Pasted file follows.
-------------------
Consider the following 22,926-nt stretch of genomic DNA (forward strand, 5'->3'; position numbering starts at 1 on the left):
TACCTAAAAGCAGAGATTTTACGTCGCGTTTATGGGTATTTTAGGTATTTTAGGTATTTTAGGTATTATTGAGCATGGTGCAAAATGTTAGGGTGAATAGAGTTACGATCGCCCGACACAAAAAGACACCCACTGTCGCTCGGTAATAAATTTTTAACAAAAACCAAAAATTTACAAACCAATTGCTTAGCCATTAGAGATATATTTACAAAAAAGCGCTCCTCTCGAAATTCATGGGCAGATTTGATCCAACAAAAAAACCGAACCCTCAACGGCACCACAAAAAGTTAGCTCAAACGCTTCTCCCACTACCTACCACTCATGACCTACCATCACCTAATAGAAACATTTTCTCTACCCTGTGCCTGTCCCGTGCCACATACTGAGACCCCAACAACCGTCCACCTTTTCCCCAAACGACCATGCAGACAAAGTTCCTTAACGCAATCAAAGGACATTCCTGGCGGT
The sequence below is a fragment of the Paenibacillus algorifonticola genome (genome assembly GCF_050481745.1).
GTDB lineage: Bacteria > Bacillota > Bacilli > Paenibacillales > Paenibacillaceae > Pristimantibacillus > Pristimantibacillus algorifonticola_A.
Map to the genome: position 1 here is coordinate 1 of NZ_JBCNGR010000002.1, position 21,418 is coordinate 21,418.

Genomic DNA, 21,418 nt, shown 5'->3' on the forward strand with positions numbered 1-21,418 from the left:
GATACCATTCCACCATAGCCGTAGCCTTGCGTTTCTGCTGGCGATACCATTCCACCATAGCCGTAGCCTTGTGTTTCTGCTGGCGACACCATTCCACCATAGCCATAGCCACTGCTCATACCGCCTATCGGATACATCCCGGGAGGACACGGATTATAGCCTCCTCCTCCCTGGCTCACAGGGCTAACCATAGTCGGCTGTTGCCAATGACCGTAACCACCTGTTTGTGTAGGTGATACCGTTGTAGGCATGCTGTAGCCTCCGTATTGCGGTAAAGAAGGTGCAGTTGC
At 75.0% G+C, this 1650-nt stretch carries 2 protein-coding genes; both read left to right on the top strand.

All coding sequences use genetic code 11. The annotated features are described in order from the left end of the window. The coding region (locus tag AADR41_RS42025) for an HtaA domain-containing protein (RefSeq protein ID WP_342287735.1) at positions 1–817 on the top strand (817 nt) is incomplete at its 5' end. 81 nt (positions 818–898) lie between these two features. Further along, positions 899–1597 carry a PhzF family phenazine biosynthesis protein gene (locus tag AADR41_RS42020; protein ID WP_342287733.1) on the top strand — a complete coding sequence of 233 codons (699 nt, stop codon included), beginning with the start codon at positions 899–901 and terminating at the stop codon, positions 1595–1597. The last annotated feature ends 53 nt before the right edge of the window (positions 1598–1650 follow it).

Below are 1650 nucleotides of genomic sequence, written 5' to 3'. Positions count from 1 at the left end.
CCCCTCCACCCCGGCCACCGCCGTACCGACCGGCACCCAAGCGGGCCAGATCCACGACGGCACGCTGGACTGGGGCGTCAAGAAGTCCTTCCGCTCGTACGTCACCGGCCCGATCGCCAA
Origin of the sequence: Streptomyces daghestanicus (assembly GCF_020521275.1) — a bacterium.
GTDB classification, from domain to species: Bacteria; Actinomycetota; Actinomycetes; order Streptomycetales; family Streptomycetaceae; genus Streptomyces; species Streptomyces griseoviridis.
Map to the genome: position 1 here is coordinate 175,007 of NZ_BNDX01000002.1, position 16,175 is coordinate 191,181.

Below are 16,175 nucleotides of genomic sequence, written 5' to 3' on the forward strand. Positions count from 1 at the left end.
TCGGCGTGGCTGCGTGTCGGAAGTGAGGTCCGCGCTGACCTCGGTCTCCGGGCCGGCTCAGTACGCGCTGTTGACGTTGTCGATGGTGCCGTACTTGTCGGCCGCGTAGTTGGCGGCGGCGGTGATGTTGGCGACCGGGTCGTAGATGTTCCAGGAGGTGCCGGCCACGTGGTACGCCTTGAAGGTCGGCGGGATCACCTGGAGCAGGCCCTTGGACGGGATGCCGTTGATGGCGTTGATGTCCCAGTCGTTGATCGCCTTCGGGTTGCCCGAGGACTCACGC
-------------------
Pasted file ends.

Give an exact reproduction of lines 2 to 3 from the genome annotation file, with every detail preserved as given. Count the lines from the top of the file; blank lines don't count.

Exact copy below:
TACCTAAAAGCAGAGATTTTACGTCGCGTTTATGGGTATTTTAGGTATTTTAGGTATTTTAGGTATTATTGAGCATGGTGCAAAATGTTAGGGTGAATAGAGTTACGATCGCCCGACACAAAAAGACACCCACTGTCGCTCGGTAATAAATTTTTAACAAAAACCAAAAATTTACAAACCAATTGCTTAGCCATTAGAGATATATTTACAAAAAAGCGCTCCTCTCGAAATTCATGGGCAGATTTGATCCAACAAAAAAACCGAACCCTCAACGGCACCACAAAAAGTTAGCTCAAACGCTTCTCCCACTACCTACCACTCATGACCTACCATCACCTAATAGAAACATTTTCTCTACCCTGTGCCTGTCCCGTGCCACATACTGAGACCCCAACAACCGTCCACCTTTTCCCCAAACGACCATGCAGACAAAGTTCCTTAACGCAATCAAAGGACATTCCTGGCGGT
The sequence below is a fragment of the Paenibacillus algorifonticola genome (genome assembly GCF_050481745.1).